There are a lot of “Complete Series” collections out there, but this an essential, not simply because it invites repeat revisits but because of the show’s unity. Each season is like a novel in a self-contained cycle and together they make a complete whole.
The Wire: The Complete Series was released on DVD in 2011 its original broadcast format. Since then, HBO remastered the series in Digital HD, and in the process they changed the aspect ratio from the squarish 4×3 of the old TV standard to the widescreen 16×9 format of the current flatscreen standard. This choice was made against the wishes of creator and producer David Simon.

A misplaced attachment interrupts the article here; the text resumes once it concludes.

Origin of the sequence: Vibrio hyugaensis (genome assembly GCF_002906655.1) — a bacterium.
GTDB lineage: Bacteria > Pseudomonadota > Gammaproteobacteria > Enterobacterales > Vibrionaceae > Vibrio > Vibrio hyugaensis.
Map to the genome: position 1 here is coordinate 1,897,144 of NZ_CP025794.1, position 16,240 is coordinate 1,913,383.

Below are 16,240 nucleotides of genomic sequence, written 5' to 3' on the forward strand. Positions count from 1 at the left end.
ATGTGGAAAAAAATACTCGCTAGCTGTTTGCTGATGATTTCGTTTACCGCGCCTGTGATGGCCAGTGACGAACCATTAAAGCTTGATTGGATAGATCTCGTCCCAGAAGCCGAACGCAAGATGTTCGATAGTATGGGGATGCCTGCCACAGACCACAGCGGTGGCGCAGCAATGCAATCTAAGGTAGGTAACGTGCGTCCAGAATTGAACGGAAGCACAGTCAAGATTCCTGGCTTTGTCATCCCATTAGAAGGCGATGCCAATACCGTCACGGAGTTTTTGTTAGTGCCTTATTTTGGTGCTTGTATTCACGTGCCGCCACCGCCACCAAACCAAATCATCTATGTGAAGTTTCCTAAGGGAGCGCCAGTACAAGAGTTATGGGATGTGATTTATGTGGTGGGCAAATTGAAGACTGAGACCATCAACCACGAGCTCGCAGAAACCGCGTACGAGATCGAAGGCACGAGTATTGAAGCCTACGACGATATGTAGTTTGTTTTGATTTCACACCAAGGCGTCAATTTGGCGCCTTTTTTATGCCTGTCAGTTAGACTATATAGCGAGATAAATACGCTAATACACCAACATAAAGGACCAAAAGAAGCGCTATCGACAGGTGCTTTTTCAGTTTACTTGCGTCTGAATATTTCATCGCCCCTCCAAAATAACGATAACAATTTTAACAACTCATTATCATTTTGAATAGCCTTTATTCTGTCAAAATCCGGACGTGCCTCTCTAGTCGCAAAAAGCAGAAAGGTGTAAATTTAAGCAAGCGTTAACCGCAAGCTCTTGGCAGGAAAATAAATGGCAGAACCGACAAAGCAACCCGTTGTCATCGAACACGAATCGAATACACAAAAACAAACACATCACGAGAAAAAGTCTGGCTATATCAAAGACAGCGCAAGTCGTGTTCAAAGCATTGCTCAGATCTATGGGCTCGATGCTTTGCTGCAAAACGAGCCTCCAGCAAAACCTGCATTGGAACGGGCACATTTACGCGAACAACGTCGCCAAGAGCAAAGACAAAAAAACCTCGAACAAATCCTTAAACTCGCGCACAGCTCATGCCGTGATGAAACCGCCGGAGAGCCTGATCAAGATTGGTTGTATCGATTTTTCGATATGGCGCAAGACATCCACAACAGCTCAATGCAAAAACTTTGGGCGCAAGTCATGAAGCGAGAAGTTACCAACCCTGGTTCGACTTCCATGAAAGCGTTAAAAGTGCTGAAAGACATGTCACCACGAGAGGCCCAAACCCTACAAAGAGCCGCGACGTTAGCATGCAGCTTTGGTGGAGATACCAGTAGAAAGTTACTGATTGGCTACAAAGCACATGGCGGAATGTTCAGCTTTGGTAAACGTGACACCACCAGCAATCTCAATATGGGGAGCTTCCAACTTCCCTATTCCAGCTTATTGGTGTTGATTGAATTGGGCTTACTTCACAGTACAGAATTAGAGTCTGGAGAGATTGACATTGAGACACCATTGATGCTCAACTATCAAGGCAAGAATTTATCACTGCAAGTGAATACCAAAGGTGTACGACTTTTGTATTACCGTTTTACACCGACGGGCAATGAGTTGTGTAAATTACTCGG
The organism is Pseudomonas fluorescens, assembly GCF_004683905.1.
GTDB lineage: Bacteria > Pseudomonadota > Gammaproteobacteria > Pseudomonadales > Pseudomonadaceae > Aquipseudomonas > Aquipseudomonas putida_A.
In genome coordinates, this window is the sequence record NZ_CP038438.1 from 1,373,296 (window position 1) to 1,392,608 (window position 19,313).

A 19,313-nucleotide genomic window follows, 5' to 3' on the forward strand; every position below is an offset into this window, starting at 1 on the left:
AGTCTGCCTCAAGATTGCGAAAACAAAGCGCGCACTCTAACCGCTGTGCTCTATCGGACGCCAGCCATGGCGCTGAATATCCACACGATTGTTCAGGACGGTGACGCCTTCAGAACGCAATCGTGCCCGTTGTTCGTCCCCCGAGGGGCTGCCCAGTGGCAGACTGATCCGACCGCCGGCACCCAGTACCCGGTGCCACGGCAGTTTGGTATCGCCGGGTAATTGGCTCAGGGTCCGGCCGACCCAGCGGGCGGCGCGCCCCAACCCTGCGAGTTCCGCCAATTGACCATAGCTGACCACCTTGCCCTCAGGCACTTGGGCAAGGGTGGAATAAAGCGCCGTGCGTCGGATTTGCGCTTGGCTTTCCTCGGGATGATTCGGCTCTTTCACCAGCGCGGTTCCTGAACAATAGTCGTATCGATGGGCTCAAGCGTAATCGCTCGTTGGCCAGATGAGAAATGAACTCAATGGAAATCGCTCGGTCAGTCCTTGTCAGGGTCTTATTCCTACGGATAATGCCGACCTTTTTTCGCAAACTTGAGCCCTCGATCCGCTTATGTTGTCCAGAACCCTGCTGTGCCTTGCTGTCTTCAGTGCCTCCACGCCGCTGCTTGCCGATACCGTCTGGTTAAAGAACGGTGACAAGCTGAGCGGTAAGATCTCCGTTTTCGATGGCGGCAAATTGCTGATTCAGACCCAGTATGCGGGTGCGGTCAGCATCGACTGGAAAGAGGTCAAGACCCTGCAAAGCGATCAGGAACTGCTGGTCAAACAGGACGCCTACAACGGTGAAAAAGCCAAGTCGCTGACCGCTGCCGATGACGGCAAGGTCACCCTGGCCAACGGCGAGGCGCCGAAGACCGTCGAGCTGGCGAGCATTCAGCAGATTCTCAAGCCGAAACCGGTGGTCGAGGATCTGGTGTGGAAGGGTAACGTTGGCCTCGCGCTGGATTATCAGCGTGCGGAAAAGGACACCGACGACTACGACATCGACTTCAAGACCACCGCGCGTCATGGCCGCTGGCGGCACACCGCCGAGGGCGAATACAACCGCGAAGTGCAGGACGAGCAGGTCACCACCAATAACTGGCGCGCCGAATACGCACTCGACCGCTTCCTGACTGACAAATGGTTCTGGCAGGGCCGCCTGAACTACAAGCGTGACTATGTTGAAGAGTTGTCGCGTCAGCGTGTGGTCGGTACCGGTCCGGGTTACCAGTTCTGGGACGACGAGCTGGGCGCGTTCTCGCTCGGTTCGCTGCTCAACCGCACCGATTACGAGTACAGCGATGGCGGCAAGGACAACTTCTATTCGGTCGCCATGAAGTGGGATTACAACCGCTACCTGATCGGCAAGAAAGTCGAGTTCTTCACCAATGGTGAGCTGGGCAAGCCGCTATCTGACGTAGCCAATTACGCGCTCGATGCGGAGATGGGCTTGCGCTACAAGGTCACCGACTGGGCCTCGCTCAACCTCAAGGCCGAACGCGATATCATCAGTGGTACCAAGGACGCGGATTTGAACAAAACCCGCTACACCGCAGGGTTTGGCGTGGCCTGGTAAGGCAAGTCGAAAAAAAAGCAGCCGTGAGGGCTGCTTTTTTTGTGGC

Simon weighs in on his issues with the transformation in this feature on his blog from 2014, in advance of the launch of the HD version on cable and digital formats: “At the last, I’m satisfied what while this new version of The Wire is not, in some specific ways, the film we first made, it has sufficient merit to exist as an alternate version. There are scenes that clearly improve in HD and in the widescreen format. But there are things that are not improved. And even with our best resizing, touchups and maneuver, there are some things that are simply not as good. That’s the inevitability: This new version, after all, exists in an aspect ratio that simply wasn’t intended or serviced by the filmmakers when the camera was rolling and the shot was framed.” Sam Adams weighs in on the issue at Indiewire.